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Five mistakes made by jobseekers

If you want to stand out among the hundreds of job applications, you will need to put in rather more effort

You may think that applying for a job these days is easy. You simply press the Apply button on the job advert, attach your finely-crafted but several-months-old CV, and click Submit; however, if you want to stand out among the dozens – if not hundreds – of job applications the recruiter has to wade through, you will need to put in rather more effort.

According to a recent survey, there are five mistakes that many jobseekers make when applying; in fact, these are five things they are not doing that they certainly should be.

1. Customise your CV

It may sound obvious but having one general CV for every application is not good enough. If you are applying for more than one type of job, you need a CV especially written for each type that matches the job description of the position you are applying for. The survey found that 54% of applicants did not do this, leaving the hirer struggling to find any relevant experience or skills.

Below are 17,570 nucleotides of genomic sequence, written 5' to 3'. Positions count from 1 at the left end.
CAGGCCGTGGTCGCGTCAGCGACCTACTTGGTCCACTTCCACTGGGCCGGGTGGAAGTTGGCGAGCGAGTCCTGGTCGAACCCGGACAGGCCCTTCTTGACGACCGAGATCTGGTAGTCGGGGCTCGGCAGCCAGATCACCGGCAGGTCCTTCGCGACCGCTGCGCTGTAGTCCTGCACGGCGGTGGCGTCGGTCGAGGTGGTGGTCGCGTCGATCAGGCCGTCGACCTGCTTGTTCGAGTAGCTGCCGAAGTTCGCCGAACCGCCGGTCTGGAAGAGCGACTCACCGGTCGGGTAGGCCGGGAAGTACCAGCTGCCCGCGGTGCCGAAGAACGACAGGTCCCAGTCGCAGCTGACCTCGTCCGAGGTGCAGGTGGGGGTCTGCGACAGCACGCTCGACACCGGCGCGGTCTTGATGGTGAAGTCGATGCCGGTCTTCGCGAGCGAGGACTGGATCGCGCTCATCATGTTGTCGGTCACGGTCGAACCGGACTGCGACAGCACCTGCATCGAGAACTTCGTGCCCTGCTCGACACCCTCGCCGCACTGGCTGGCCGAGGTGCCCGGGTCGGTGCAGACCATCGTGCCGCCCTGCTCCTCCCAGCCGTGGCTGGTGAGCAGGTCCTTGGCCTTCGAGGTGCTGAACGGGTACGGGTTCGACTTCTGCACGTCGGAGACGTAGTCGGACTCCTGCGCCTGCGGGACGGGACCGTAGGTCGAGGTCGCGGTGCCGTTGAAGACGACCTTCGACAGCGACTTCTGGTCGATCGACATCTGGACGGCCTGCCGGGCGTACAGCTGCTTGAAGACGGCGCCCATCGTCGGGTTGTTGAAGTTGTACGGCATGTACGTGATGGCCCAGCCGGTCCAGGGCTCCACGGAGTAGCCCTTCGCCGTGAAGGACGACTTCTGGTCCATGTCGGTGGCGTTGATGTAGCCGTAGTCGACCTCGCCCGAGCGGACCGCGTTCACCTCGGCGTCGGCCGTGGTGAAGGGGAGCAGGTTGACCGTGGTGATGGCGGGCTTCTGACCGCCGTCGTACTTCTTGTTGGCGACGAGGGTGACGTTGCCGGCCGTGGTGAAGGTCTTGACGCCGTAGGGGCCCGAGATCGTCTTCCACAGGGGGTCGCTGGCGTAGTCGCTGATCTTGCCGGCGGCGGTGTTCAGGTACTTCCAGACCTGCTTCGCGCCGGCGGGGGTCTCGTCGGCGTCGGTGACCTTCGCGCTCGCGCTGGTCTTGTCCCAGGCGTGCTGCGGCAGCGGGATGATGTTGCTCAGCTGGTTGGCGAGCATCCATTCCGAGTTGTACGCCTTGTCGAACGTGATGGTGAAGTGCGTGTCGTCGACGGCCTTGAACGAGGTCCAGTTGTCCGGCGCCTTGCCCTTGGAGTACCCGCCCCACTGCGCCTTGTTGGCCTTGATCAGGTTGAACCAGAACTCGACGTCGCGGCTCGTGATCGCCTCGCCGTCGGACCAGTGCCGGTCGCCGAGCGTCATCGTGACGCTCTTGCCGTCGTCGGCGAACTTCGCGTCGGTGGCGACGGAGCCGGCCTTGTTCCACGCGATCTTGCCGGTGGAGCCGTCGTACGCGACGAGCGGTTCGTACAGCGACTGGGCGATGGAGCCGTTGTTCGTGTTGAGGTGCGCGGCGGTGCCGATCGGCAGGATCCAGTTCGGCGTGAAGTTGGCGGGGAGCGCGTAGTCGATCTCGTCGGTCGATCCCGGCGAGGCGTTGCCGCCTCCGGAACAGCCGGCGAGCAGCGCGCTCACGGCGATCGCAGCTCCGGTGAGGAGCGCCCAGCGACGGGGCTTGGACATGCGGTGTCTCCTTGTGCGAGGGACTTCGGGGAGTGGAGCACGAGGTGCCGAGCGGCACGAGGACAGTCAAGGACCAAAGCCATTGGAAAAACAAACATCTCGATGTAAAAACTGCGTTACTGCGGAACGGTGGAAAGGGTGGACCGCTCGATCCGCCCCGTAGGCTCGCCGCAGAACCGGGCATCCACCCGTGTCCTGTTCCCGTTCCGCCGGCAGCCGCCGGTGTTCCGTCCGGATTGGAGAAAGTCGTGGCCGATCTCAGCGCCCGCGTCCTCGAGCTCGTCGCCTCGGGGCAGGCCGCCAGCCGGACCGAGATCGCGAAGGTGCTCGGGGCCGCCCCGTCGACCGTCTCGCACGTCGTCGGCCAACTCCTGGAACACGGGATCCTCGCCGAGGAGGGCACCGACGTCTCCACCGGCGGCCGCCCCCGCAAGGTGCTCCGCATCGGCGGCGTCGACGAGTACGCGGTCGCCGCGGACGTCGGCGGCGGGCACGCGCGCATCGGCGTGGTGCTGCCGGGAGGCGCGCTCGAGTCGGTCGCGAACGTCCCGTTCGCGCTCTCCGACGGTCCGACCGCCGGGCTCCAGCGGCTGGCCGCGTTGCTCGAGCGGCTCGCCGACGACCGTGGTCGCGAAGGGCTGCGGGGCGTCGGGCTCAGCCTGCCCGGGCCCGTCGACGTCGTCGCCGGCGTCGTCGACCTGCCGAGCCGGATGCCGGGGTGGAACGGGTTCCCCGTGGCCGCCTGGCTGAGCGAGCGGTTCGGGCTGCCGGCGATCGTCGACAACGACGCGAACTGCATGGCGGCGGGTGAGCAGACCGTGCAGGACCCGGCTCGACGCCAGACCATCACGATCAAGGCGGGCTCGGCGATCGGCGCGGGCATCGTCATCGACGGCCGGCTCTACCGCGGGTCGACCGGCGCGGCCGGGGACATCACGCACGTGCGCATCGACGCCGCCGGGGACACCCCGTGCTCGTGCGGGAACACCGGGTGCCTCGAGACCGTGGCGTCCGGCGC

2. Personalise your application

Try to find out the name of the recruiter and write his or her name on the application – this helps to engage with them on a personal level. The survey discovered 84% of respondents did not do this; by doing so, you will stand out from the crowd.

3. Write a cover letter

When applying for dozens of jobs a month, it is tempting not to bother with cover letters; however, if you are offered the chance to include one, you must do so. Again, you should personalise it if possible and adapt it to each separate job application. In the survey, 45% of jobseekers did not include a cover letter.

4. Follow up the application

Following up an application – after a suitable interval, naturally – will help to remind the recruiter who you are and shows that you are serious about the position. The survey found 37% of job hunters did not do this, despite it being an ideal opportunity to show the recruiter your initiative.

5. Send a thank you note after the interview

If you are lucky enough to get an interview and it goes well, you can gain an extra advantage by sending a thank you email to the recruiter afterwards. Keep it brief and businesslike. Again, it reminds the hirer of who you are and confirms your interest. More than half (57%) of the respondents in the survey did not do this.

The survey, which was carried out by CareerBuilder in the United States, involved asking more than 3,000 employees across a range of industries and firm sizes about their job-seeking habits. Rosemary Haefner, chief HR officer at CareerBuilder, said candidates are being fooled into thinking that clicking the Submit button is all the effort they need to put into job hunting; instead, they should be making every application count by putting in the time and effort required.

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